Ten Days in Duhok

April 1 – 10, 2014.

“You should tell your friend you were kidnapped,” says the dark-featured young man I met a short while ago, cigarette dangling from his grinning lips. The car careens down a dusty new highway in northern Iraq. The man has a bulwark of long eyelashes around his murky eyes, and short dark hair with a hint of silver emerging from the edges. “It is April, after all,” he says with a wink. As I peer out the window, oil wells, billboards for Turkish and Russian companies, and craggy mountains whiz by.

Continue reading

The Hazard, Hubris, and Hypocrisy of an Attack on Iran

Lately there has been much talk of Israel and/or America attacking Iran. The most recent conversation started with a column published (in Hebrew) on October 28 by Israel’s most influential journalist, Nahum Barnea (though Seymour Hersh wrote in the New Yorker in 2007 that the Bush Administration was planning to attack Iran). Barnea contends that Israeli prime minister Binyamin Netanyahu and defense minister Ehud Barak are conspiring to attack Iran’s nuclear facilities. Haaretz later reported that Netanyahu and Barak recently persuaded foreign minister Avigdor Lieberman, who had previously opposed attacking Iran, to support an attack. There’s currently only a “small majority” left in the Israeli cabinet who oppose such a move.

Continue reading

The Assassination of Anwar al-Awlaki and President Obama’s Impunity

The Obama administration’s decision to assassinate American citizen Anwar al-Awlaki without any shred of due process sets a very dangerous precedent for executive power in the United States, and is further evidence of President Obama’s complete disregard for both domestic and international law.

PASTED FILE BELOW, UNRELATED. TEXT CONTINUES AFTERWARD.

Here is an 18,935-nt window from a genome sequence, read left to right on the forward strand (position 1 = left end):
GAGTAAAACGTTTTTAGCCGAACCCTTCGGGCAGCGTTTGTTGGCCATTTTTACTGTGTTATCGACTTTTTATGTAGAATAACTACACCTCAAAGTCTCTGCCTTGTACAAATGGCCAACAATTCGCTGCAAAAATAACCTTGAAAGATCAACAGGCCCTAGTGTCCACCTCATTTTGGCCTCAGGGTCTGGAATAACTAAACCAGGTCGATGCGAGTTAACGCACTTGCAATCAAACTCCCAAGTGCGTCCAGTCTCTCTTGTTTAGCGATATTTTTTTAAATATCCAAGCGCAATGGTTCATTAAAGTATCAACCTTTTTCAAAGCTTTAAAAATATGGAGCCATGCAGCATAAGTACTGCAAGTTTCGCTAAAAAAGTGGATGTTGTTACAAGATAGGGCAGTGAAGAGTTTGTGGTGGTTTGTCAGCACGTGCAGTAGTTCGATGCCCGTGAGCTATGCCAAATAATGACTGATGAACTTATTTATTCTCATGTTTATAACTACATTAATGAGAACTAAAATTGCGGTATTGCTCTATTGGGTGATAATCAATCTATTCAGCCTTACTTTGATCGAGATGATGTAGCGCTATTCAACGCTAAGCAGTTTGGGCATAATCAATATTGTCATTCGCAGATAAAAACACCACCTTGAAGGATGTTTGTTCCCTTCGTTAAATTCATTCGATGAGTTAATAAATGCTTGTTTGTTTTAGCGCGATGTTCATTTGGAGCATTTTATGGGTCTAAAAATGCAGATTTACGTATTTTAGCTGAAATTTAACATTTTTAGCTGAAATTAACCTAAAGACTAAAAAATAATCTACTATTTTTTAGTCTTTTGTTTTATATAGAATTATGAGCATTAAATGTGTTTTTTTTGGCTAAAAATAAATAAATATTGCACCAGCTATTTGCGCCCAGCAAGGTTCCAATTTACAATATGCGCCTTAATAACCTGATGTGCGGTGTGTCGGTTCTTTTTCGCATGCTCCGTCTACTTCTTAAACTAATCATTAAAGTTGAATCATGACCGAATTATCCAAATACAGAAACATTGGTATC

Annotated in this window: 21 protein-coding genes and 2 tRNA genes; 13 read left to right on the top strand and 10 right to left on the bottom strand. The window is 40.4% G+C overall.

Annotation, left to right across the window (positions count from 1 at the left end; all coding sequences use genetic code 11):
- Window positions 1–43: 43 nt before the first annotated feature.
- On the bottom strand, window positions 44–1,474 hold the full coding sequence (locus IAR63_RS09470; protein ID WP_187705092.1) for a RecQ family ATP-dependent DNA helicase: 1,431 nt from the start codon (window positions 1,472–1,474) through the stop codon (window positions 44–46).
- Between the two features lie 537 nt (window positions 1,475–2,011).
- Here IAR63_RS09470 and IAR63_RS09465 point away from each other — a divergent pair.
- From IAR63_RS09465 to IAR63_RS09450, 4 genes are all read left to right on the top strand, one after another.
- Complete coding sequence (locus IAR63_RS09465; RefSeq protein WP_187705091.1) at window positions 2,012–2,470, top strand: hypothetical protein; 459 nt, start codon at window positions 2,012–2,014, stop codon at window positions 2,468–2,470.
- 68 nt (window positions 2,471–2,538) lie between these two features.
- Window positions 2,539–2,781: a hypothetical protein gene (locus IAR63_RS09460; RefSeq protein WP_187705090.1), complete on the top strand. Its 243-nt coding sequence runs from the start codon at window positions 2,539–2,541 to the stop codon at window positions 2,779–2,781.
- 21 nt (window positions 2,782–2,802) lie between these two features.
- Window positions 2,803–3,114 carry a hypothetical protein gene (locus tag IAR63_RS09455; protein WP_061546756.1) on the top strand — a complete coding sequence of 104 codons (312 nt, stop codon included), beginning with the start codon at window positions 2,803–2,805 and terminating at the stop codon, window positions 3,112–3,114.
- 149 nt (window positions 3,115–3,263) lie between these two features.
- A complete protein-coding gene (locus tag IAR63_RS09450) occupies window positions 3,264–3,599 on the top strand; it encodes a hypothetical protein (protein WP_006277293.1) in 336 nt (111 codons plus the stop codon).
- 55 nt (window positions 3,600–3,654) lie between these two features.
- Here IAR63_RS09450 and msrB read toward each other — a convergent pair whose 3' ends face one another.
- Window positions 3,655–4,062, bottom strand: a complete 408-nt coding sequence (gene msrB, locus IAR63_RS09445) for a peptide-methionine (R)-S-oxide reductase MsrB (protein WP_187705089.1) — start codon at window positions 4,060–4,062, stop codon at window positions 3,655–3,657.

Continue reading

On The French Veil Ban

Veil France© Stefan Wermuth/Reuters

On July 13, 2010 the French National Assembly overwhelmingly voted in favour of a bill prohibiting the wearing in public of clothing which conceals the face, with 335 votes for the bill and one against (most of the opposition boycotted it). In the following September, the bill easily passed through the Senate by 246 to one, and the Council of State ratified the law in October, despite previously warning the government that it could not find any legal basis in support of the ban, and that it would likely violate both the French constitution and the European Convention on Human Rights. On April 11, 2011, the ban came into effect. Violations of the ban incur the penalty of €150 or the humiliating attendance of French citizenship classes. This ban has nothing to do with secularism, and nothing to do with clothing. It is about politicians catering to voters who have been infected with a growing epidemic of Islamophobia. It is unjust, prejudicial, and dangerous.

Continue reading

Concerning Middle Eastern ‘Backwardness,’ Part 3: Political Islam